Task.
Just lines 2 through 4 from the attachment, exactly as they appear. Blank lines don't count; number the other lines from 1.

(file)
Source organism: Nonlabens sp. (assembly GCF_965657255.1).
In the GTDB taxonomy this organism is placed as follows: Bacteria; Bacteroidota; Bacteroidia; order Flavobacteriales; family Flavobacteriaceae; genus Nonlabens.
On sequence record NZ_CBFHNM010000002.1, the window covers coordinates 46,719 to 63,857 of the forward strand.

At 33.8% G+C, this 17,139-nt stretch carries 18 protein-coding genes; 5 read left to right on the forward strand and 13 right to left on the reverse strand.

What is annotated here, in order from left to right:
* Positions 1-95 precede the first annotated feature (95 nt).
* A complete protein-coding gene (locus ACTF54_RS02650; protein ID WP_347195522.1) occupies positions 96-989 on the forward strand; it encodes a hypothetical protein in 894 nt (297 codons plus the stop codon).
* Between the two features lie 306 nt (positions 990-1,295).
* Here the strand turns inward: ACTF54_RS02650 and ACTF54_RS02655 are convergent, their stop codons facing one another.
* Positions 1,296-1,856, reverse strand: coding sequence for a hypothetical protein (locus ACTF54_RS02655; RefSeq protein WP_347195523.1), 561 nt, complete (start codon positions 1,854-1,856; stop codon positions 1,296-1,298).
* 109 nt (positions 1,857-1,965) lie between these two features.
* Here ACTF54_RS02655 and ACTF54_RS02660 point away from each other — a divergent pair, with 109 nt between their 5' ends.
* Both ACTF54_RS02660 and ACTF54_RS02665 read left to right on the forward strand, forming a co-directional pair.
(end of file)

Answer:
In the GTDB taxonomy this organism is placed as follows: Bacteria; Bacteroidota; Bacteroidia; order Flavobacteriales; family Flavobacteriaceae; genus Nonlabens.
On sequence record NZ_CBFHNM010000002.1, the window covers coordinates 46,719 to 63,857 of the forward strand.

At 33.8% G+C, this 17,139-nt stretch carries 18 protein-coding genes; 5 read left to right on the forward strand and 13 right to left on the reverse strand.